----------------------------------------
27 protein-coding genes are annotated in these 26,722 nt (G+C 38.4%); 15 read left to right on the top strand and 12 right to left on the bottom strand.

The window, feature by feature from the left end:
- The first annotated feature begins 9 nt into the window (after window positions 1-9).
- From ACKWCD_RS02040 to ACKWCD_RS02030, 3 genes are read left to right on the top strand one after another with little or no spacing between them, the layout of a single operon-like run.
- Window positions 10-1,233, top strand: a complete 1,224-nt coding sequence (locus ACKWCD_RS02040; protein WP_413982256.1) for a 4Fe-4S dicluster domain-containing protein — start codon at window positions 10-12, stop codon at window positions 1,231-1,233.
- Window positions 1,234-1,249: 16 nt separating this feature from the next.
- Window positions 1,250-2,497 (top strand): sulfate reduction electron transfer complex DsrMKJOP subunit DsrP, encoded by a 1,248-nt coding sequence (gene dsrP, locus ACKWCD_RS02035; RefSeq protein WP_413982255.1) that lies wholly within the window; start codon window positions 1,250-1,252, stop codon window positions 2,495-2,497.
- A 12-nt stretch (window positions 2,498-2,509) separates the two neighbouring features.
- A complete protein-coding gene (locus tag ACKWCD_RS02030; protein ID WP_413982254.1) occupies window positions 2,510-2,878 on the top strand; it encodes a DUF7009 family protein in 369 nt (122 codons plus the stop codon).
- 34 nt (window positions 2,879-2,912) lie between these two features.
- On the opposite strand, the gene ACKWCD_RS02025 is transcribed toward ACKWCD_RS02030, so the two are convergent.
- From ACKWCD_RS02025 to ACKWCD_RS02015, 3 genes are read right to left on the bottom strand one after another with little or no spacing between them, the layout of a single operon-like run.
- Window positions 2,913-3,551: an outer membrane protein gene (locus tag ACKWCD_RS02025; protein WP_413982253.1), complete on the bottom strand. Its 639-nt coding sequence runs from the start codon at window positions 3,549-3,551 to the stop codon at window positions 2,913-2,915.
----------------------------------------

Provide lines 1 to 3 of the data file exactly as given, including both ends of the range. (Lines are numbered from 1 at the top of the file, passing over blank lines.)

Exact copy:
27 protein-coding genes are annotated in these 26,722 nt (G+C 38.4%); 15 read left to right on the top strand and 12 right to left on the bottom strand.

The window, feature by feature from the left end:
- The first annotated feature begins 9 nt into the window (after window positions 1-9).